that Craft Meeting a number of Roya l Arch Masons entered the Meeting
clothed in the Regalia of that Order. Some of the local Brethren felt
doubtful about the legality or propriety of this, and W. Bro. W. C. Marsh
of this Lodge took a bold step with the express purpose of drawing
attention to this, and of trying to force a decision on the point, although
he himself was of the opinion that it was incorrect. He attended the
Lodge of Truth on Friday, 7th October, 1859 and demanded admission,
in his Royal Arch Regalia. The Worshipful Master refused him
admission, and advised Bro. Marsh to divest himself of Royal Arch
Clothing and seek re-admission in Craft Clothing, which he did; and he
asked the Secretary to make a Minute of his application and the refusal.
The sequel is not on record, so the Brethren of these days, well
versed in Constitutional Law and Regulations, can debate the point, and
say what they would have advised under the circumstances.
In 1861 the Brethren, in reply to a request for a decision, were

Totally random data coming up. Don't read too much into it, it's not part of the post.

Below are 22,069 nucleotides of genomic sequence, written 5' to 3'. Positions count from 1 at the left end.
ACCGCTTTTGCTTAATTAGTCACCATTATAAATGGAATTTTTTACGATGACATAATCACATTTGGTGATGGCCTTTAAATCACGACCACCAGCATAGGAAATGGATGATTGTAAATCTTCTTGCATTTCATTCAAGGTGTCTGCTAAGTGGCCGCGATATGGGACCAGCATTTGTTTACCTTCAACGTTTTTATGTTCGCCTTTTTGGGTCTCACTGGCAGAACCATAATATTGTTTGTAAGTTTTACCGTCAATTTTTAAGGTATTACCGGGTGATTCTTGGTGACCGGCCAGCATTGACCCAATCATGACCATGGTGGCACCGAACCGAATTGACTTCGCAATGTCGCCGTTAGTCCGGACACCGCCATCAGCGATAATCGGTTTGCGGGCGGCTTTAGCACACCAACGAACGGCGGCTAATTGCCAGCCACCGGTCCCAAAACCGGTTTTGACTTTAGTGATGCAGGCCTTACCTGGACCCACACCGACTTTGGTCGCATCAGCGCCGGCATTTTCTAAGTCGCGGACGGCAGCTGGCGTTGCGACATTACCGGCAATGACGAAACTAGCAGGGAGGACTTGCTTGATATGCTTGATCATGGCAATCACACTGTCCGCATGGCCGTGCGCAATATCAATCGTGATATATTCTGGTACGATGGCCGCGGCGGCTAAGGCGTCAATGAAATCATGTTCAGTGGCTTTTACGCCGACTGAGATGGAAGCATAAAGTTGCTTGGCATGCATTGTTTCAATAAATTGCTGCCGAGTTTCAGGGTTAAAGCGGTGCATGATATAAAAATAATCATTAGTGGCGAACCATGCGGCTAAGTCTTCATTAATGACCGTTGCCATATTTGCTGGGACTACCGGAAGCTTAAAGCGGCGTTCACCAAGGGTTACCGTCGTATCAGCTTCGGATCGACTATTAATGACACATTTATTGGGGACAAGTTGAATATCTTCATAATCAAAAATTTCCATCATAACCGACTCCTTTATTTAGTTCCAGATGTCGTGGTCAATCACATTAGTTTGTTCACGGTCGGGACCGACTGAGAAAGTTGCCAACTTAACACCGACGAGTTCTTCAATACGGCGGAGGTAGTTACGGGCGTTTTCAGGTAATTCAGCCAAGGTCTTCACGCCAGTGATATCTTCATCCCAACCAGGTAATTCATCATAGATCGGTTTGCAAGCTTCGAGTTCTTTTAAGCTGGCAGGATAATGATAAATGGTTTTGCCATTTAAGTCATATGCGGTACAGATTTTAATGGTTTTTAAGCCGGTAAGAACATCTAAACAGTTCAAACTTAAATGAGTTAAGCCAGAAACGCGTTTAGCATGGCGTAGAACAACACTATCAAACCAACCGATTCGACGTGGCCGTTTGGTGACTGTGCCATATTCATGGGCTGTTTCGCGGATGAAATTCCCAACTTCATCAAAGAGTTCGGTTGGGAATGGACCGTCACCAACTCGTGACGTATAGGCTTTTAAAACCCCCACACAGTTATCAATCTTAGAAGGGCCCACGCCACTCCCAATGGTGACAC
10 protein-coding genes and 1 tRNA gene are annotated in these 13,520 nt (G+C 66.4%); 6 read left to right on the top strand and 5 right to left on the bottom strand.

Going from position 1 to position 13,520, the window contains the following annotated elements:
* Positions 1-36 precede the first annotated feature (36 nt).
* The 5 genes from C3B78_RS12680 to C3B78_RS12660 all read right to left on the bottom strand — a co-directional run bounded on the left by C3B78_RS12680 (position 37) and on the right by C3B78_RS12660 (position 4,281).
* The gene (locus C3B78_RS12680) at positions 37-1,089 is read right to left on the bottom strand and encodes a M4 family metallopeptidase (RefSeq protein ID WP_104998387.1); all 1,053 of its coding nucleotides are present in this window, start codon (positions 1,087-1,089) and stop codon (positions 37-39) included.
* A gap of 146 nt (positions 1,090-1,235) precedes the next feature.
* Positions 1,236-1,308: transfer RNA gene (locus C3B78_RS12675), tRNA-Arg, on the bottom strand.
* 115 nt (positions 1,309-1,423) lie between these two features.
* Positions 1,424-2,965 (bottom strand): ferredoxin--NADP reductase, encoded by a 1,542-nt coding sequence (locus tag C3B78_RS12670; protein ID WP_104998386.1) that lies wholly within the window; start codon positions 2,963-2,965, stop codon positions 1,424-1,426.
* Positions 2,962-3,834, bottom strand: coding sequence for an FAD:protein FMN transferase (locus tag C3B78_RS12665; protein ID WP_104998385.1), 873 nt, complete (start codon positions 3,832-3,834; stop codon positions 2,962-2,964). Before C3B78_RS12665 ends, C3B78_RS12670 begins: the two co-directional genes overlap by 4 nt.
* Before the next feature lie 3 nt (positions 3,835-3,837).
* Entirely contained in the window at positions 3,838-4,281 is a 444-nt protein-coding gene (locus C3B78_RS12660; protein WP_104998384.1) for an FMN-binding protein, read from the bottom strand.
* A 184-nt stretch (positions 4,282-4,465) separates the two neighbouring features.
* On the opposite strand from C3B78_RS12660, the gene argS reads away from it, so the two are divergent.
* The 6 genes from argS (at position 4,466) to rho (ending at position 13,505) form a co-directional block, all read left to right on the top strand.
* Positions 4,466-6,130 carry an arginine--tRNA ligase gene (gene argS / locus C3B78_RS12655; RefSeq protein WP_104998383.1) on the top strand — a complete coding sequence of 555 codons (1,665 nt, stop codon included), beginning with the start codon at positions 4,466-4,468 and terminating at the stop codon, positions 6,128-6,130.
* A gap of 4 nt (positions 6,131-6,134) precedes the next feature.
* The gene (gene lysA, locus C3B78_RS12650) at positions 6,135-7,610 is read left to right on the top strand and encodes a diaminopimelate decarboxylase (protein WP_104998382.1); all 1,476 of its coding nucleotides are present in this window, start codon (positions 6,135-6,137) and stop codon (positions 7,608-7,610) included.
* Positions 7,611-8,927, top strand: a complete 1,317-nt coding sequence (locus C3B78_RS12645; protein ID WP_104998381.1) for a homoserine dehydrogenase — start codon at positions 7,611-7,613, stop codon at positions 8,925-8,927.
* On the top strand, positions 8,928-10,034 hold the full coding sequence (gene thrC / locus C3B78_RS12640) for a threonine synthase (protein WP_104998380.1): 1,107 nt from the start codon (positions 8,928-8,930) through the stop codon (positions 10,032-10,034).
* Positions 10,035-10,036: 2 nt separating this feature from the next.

informed that, because of the Craft being in mourning for The Earl of
Mexborough, the dress for the Annual Ball would be plain dress, and that
masonic clothing would not be worn.
The death of the Earl of Mexborough, who had been Provincial Grand
Master of the Province of. Yorkshire (West Riding), led to the succession to
that high office of The Earl de Grey and Ripon, who, as Lord Goderich,
had been Initiated into and had been Master of The Lodge of Truth;
strenuous efforts were made for the Provincial Meeting for his Installation
to be held in Huddersfield. A specially- appointed Committee worked
hard to secure to Huddersfield this honour, and Bro. William Cocking,
P.M. of The Lodge of Harmony, was also thanked "for the untiring zeal he
manifested in furthering the object."
In fact, the three Huddersfield Lodges must have combined once
more, because the Lodge of Truth passed an account for £2 11s. being "onethird
of the expenses in contending for the Installation being held at
But it was not to be. The Leeds Committee sent representatives to
The Lodge of Truth to say that Leeds possessed superior accommodation, and
if Huddersfield would withdraw its claim, they would allow His Lordship
to be installed in Leeds under the Banner of The Lodge of Truth, the
Officers of the Lodge to open and close the Lodge; this was in fact carried
out, but this salve was not sufficient to heal the wounds of the feelings of
the Brethren of The Lodge of Truth. It might have been, but for a
regrettable oversight on somebody's part in failing to allocate Banquet
Tickets to the Members of The Lodge of Truth, which resulted in a letter